Review: Sony Xperia Z Android smartphone

This is a splendid phone, if you've got a strong forearm

The Sony Xperia Z is the latest in a long line of increasingly enormous Android phones. At a latitudinous 139x71mm, it is slightly larger than the already whopping Samsung Galaxy S3, and absolutely dwarfs an iPhone 5 that now looks more atrophied than svelte.

All joking aside, Sony's latest flagship handset really is colossal, with a meaty £500 price-tag to match.

Alas, phones are not judged on girth alone. Luckily, for that money, you get a truly state-of-the-art device that packs in a lot of really great stuff. The technological calibre of its internal gubbins is unimpeachable. The quad-core 1.5GHz processor makes it more powerful than the desktop PC this review is being written on, while it also has 2GB of RAM, (expandable) 16GB of storage, and a 1080p HD screen. It also has 13 megapixels' worth of camera. In short, it's a pocket powerhouse.

The Android operating system is similarly impressive; after a shaky start, Android has finally ironed out its flaws, and can stand shoulder to shoulder with Apple. It still lacks a smidgen of the iPhone's operative polish, but what it lacks in slickness, it gains in flexibility. Android, with its more gently policed app store and less psychotic attitude to tinkering, allows you a much greater degree of opportunity to install weird stuff on your phone. The battery life is not perfect – it'll last you not quite a day with really intensive usage – but everyone knows that if you're going to use your phone to watch a lot of video, you need to carry a spare charger with you.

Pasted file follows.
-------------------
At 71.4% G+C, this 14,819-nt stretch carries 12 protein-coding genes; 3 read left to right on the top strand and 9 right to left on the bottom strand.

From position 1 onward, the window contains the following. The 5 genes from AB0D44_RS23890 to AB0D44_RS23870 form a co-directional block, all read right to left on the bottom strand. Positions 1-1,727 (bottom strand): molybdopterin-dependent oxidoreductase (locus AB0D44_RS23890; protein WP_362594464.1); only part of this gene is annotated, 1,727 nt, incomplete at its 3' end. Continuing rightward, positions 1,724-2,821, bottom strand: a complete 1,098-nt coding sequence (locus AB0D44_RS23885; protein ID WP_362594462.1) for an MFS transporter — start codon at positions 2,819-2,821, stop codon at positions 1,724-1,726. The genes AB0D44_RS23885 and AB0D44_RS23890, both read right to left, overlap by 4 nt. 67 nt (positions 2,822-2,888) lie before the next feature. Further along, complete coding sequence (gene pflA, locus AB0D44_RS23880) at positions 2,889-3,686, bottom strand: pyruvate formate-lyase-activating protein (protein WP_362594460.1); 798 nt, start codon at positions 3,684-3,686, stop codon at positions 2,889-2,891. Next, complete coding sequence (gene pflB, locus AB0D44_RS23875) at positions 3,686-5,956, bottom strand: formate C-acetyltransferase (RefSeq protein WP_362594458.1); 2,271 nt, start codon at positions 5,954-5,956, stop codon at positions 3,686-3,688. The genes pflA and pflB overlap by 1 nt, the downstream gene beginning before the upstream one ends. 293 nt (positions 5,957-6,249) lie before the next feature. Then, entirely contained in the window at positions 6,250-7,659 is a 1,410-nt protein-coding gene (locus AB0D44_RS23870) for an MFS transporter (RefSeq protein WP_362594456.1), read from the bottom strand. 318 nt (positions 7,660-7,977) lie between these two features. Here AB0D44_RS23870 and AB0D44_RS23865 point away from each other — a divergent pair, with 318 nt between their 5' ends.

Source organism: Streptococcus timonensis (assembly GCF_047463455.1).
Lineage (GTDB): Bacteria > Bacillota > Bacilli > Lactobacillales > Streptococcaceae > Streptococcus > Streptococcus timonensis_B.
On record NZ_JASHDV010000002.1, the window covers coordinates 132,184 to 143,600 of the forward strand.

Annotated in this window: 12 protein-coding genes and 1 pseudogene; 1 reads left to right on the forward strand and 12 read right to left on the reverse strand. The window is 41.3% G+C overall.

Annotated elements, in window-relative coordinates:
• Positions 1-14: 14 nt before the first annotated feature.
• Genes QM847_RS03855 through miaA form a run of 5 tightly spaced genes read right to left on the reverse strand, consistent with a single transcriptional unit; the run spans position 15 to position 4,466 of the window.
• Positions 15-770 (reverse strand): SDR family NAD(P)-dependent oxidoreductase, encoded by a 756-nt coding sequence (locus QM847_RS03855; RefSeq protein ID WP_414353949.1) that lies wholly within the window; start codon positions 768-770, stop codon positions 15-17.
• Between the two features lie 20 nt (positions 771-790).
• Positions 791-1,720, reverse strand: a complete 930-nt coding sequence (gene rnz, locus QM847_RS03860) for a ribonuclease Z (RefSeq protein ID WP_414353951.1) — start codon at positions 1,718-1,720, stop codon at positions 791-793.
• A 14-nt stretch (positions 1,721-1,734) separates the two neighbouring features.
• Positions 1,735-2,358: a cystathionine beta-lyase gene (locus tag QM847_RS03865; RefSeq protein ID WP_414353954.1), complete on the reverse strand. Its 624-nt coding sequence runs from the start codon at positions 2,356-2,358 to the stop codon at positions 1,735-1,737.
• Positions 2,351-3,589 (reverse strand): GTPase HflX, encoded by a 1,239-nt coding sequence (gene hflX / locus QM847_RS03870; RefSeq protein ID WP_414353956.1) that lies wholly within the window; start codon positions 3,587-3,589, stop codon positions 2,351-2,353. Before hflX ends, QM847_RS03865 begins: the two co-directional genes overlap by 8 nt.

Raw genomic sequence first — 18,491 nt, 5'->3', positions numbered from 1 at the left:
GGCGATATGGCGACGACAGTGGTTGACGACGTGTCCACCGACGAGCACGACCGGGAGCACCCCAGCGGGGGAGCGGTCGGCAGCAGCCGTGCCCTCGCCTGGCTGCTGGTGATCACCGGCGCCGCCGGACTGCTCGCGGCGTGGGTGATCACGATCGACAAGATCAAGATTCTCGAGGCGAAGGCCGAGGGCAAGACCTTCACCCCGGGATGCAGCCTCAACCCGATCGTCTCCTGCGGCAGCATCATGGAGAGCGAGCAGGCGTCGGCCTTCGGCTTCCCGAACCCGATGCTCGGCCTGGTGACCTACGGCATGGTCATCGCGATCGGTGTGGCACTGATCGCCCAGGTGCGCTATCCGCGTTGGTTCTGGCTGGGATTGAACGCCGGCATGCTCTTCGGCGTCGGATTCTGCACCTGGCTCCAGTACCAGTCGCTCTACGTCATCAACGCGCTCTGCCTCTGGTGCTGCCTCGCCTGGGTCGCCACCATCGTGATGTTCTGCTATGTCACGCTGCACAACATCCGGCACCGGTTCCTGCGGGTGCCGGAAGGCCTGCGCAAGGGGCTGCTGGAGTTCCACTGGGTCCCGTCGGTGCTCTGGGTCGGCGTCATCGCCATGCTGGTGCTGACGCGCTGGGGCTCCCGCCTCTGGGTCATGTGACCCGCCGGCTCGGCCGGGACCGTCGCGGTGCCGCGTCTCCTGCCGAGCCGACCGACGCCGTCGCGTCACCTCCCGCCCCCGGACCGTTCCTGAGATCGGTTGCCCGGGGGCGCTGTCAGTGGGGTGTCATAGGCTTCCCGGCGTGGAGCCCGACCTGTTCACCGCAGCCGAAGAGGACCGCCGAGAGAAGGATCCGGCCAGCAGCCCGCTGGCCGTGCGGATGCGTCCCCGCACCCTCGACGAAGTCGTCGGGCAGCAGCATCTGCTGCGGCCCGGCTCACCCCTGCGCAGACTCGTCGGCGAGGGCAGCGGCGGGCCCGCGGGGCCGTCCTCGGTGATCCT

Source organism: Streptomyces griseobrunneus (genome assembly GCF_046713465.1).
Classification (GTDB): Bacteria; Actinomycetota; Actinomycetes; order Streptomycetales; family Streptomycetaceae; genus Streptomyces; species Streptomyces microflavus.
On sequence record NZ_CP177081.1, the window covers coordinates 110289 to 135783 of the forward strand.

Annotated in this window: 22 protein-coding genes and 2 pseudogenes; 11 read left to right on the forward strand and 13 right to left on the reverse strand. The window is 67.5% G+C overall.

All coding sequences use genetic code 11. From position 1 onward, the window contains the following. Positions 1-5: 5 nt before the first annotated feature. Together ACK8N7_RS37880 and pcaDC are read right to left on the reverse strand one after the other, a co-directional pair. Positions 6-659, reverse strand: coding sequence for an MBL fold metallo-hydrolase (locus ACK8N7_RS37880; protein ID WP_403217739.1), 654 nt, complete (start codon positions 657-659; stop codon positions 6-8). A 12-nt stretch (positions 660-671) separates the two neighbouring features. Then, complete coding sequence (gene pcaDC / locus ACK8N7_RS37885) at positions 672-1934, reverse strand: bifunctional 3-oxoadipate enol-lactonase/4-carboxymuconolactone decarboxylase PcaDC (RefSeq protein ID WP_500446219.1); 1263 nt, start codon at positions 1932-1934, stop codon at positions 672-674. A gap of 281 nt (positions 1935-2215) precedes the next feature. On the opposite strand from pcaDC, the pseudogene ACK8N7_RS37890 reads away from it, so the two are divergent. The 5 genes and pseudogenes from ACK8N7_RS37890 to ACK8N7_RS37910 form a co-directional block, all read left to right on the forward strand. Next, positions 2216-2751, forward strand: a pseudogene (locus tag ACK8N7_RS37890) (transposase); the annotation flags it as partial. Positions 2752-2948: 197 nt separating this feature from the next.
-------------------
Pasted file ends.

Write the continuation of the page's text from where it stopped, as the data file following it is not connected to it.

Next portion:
And that's it. This is a splendid phone, if you've a strong forearm. It takes sharp pictures, plays sharper video and, befitting its Walkman lineage, plays the sharpest audio. It even makes calls and sends text messages, and no one is going to force you to use iTunes with it.

The thing is, the smartphone market has pretty much matured. Apple has lost its early advantage now the competition has worked out how to copy them,  and with one phone manufacturer pretty much as good as all the others (Samsung, Sony, HTC are all on a par), they're increasingly making  strange design decisions to make themselves stand out. So, let's discuss idiosyncrasies.

Gigantism notwithstanding, it's the screen that gives the Xperia its USP. For people without eagle vision, each top-tier smartphone is going to have visuals roughly as good as everyone else's, so Sony is trying to make its pitch with acreage. That screen takes up very nearly the entire face of the phone. It's highly impressive, but it doesn't have much by way of edge protection. It claims to be shatterproof, of course, but speaking as someone who has managed to crack every smartphone screen he's had since 2008, it seems like tall talk. And shatterproof it may be, but fingerprintproof it most certainly is not.

Furthermore, the decision to give the phone all sleek, uninterrupted lines means it is a beautiful chunk of the future right out of the box, but it'll come at a cost. Each of the ports is hidden by a little plastic tag that looks as though it'll snap off with more than five minutes of ordinary human usage – and then you'll end up with a chic, wide phone with little holes all round the edges.

That's a hypothetical nitpick of course. The Xperia Z is great: exactly the sum of its impressive parts. It's not perfect, but it's as good a phone as you'll buy in the current generation.

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